The essence of abandonment is expressed in the following statement from an ex-General of the Jesuits, Father Pedro Arrupé:

More than ever, I now find myself in the hands of God.
This is what I have wanted all my life, from my youth. And this is still what I want.
But now there is a difference; the initiative is entirely with God.
It is indeed a profound spiritual experience to know and feel myself so totally in his hands,
in the hands of this God who has taken hold of me.

Listen to Ignatius, the founder of the Jesuits: ‘Take, O Lord, and receive all my liberty, my memory, my understanding, and all my will, whatsoever I have and possess. You have given all these things to me; to you, O Lord, I give them back: all are yours, dispose of them all according to your will. Give me your love and your grace, for this is enough for me.’(Contemplation for Obtaining Love found in his Spiritual Exercises)

Listen, too, to Charles de Foucauld:

Father, I abandon myself into your hands. Do with me what you will.
Whatever you may do, I thank you. I am ready for all, I accept all.
Let only your will be done in me and in all your creatures.
I wish no more than this, O Lord.
Into your hands I commend my spirit.
I offer it to you with all the love of my heart, for I love you Lord,
and so need to give myself into your hands, without reserve,
and with boundless confidence, for you are my Father.

Ruth Burrows, a contemporary English Carmelite, has some helpful advice in regard to asceticism in her book To Believe in Jesus. Christian asceticism is reaching out in love to Jesus, knowing that we cannot savour this love in this life, but refusing, in faith, to seek those assurances of feeling for which our nature craves.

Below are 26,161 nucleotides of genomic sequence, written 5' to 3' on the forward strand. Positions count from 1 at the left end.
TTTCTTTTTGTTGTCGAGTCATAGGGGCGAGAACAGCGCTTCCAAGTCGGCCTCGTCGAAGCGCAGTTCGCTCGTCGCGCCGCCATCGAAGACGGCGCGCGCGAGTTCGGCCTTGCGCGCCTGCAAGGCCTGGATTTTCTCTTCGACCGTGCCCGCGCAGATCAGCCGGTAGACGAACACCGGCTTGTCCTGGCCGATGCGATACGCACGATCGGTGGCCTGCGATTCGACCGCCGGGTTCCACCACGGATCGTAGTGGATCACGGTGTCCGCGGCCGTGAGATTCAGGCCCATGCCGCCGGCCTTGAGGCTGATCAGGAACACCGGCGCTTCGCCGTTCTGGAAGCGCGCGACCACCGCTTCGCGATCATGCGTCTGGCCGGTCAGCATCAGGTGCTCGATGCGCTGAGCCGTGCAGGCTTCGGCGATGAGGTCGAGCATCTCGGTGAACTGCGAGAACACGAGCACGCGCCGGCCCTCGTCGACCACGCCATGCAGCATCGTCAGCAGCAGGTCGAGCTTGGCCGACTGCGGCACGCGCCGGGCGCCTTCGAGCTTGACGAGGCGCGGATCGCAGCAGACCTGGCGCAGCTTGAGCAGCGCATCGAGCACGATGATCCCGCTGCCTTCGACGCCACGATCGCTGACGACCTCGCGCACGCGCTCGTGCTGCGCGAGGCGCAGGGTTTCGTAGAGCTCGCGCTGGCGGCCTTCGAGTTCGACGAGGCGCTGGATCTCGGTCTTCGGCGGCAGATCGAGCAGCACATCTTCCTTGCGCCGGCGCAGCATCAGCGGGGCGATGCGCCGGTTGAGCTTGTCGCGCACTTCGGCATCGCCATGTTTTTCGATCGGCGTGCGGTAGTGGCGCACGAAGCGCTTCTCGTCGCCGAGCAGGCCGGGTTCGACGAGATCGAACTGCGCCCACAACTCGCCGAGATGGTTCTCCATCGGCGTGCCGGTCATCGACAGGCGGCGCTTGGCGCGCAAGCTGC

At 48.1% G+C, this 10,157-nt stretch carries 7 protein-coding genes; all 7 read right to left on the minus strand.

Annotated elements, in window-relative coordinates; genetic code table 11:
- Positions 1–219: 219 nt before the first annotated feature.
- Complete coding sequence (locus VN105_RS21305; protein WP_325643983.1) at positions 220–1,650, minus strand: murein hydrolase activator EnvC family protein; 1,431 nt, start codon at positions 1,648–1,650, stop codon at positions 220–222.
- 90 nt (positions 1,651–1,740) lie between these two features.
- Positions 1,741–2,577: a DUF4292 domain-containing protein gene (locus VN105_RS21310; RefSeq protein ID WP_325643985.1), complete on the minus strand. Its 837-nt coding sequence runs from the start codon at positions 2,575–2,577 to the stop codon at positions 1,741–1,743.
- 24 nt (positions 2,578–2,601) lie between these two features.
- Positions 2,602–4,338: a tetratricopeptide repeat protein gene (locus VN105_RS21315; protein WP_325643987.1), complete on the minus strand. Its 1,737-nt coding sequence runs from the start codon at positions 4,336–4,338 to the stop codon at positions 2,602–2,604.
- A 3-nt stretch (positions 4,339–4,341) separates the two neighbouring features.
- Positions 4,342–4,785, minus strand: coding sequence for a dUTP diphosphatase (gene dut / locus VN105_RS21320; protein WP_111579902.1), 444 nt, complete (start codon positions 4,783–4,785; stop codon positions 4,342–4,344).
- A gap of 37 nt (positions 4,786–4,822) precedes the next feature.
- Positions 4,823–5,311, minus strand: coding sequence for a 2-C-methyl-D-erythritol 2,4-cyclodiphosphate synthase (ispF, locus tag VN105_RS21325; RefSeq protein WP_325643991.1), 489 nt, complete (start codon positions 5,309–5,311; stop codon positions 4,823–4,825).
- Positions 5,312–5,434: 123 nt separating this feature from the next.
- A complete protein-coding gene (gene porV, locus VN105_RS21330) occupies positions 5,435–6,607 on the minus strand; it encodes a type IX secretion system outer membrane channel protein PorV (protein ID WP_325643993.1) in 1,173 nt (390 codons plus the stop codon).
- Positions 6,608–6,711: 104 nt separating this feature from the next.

‘For the Christian to maintain a hunger for God, a God who does not satisfy our senses, we must take care not to so encompass ourselves with the good things of this world that our need for God is not experienced. If our desire for God is genuine, and we must not confuse real desire for a feeling or emotion, then we will want to express it in concrete forms. Outward expressions strengthen the inner disposition. Hunger for God has to be worked for. It is a sustained act of choosing under the influence of grace … We cannot seek God always and serve our neighbour with a disinterested love until we have looked at ourselves, and then positively denied this self-seeking and worked against it’(page 71).

‘Prayer is self-surrender to God at every moment; the reality of our prayer will be the reality of our self-surrender, not how we feel, what we experience, the lights we get and so forth. Prayer is necessarily hard because self-surrender is hard’(page 85).

In her book, The Ascent of Love, she explains that we experience two conflicting movements. The more profound movement is a longing to release ourselves and be taken into the embrace of One who loves us. However, we also seek to control, possess and achieve a fulfilment that is ours. This latter is the self-seeking ego. We must determinedly choose to persist in denying it. Asceticism is flushing out the ego which motivates us, whether we know it or not, to do things that increase our importance in our own or in other people’s eyes. Only God’s love can annihilate the ego, but we must do all we can to resist it, for God respects our choice and chooses to annihilate it only when we have rowed all night against the stormy seas. Ruth has this warning for anyone committed to a life of prayer: ‘Are our reactions prompted by the desire to please God or to have a spiritual life, become a spiritual person? In other words, is our tenacious egotism operating in what is the most supremely satisfying sphere of all?’(page 56).

If we want to drink at the fountain of contemplation we must be determined to do God’s will: ‘All that the beginner in prayer has to do - and you must not forget this, for it is very important - is to labour and be resolute and prepare yourself with all possible diligence to bring your will in conformity with the will of God … You may be quite certain that this comprises the very greatest perfection which can be attained on the spiritual road.’(Teresa, Interior Castle, II Mansions 1).

Let us listen to Elizabeth of the Trinity, an early twentieth century Carmelite saint: ‘If by a simple, loving gaze of faith we remain ever united to him and if, like our beloved Master, we can say, “I do always the things that please him”, he will be able to consume us, and we shall be lost in the immense fire, to burn there at our ease for all eternity".’(Letter to Mlle Blanc, October 1906)